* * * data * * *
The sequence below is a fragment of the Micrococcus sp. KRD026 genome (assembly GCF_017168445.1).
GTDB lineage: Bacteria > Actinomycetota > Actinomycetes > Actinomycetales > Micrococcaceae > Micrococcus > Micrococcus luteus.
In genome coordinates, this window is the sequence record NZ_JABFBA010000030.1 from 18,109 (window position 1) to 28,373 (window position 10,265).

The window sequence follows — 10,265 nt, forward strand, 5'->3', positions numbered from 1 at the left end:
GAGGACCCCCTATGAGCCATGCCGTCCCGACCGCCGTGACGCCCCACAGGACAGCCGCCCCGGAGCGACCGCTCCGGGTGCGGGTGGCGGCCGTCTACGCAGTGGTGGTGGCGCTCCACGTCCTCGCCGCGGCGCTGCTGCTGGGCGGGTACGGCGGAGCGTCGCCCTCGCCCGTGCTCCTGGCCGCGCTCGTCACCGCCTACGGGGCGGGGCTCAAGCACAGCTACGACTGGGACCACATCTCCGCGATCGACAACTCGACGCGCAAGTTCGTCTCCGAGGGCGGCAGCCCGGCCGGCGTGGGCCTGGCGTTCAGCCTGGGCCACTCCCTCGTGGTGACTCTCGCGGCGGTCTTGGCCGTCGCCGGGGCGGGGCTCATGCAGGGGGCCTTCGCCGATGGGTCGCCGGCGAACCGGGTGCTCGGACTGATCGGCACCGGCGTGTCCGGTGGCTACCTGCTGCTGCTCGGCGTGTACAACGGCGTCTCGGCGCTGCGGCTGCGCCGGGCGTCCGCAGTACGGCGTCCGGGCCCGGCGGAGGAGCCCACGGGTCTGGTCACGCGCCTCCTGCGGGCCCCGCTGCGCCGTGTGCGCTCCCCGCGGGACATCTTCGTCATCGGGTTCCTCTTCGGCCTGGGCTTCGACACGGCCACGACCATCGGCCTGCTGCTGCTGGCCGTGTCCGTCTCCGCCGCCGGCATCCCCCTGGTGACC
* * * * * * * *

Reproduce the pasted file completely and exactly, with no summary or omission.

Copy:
The sequence below is a fragment of the Micrococcus sp. KRD026 genome (assembly GCF_017168445.1).
GTDB lineage: Bacteria > Actinomycetota > Actinomycetes > Actinomycetales > Micrococcaceae > Micrococcus > Micrococcus luteus.
In genome coordinates, this window is the sequence record NZ_JABFBA010000030.1 from 18,109 (window position 1) to 28,373 (window position 10,265).

The window sequence follows — 10,265 nt, forward strand, 5'->3', positions numbered from 1 at the left end:
GAGGACCCCCTATGAGCCATGCCGTCCCGACCGCCGTGACGCCCCACAGGACAGCCGCCCCGGAGCGACCGCTCCGGGTGCGGGTGGCGGCCGTCTACGCAGTGGTGGTGGCGCTCCACGTCCTCGCCGCGGCGCTGCTGCTGGGCGGGTACGGCGGAGCGTCGCCCTCGCCCGTGCTCCTGGCCGCGCTCGTCACCGCCTACGGGGCGGGGCTCAAGCACAGCTACGACTGGGACCACATCTCCGCGATCGACAACTCGACGCGCAAGTTCGTCTCCGAGGGCGGCAGCCCGGCCGGCGTGGGCCTGGCGTTCAGCCTGGGCCACTCCCTCGTGGTGACTCTCGCGGCGGTCTTGGCCGTCGCCGGGGCGGGGCTCATGCAGGGGGCCTTCGCCGATGGGTCGCCGGCGAACCGGGTGCTCGGACTGATCGGCACCGGCGTGTCCGGTGGCTACCTGCTGCTGCTCGGCGTGTACAACGGCGTCTCGGCGCTGCGGCTGCGCCGGGCGTCCGCAGTACGGCGTCCGGGCCCGGCGGAGGAGCCCACGGGTCTGGTCACGCGCCTCCTGCGGGCCCCGCTGCGCCGTGTGCGCTCCCCGCGGGACATCTTCGTCATCGGGTTCCTCTTCGGCCTGGGCTTCGACACGGCCACGACCATCGGCCTGCTGCTGCTGGCCGTGTCCGTCTCCGCCGCCGGCATCCCCCTGGTGACC